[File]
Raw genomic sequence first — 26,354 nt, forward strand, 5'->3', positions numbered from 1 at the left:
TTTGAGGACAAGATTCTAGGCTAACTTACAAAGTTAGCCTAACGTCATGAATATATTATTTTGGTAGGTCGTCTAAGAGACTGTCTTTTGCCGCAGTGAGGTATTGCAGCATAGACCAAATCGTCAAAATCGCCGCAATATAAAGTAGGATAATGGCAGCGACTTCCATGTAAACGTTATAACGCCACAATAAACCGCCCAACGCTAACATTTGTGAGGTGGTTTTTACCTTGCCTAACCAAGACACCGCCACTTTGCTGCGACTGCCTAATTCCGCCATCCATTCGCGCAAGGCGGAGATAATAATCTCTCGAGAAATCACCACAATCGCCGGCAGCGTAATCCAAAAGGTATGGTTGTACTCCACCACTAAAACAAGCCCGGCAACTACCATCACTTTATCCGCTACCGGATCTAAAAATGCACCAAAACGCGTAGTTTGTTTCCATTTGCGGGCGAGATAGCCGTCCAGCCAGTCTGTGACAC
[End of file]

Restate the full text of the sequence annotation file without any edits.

Raw genomic sequence first — 26,354 nt, forward strand, 5'->3', positions numbered from 1 at the left:
TTTGAGGACAAGATTCTAGGCTAACTTACAAAGTTAGCCTAACGTCATGAATATATTATTTTGGTAGGTCGTCTAAGAGACTGTCTTTTGCCGCAGTGAGGTATTGCAGCATAGACCAAATCGTCAAAATCGCCGCAATATAAAGTAGGATAATGGCAGCGACTTCCATGTAAACGTTATAACGCCACAATAAACCGCCCAACGCTAACATTTGTGAGGTGGTTTTTACCTTGCCTAACCAAGACACCGCCACTTTGCTGCGACTGCCTAATTCCGCCATCCATTCGCGCAAGGCGGAGATAATAATCTCTCGAGAAATCACCACAATCGCCGGCAGCGTAATCCAAAAGGTATGGTTGTACTCCACCACTAAAACAAGCCCGGCAACTACCATCACTTTATCCGCTACCGGATCTAAAAATGCACCAAAACGCGTAGTTTGTTTCCATTTGCGGGCGAGATAGCCGTCCAGCCAGTCTGTGACAC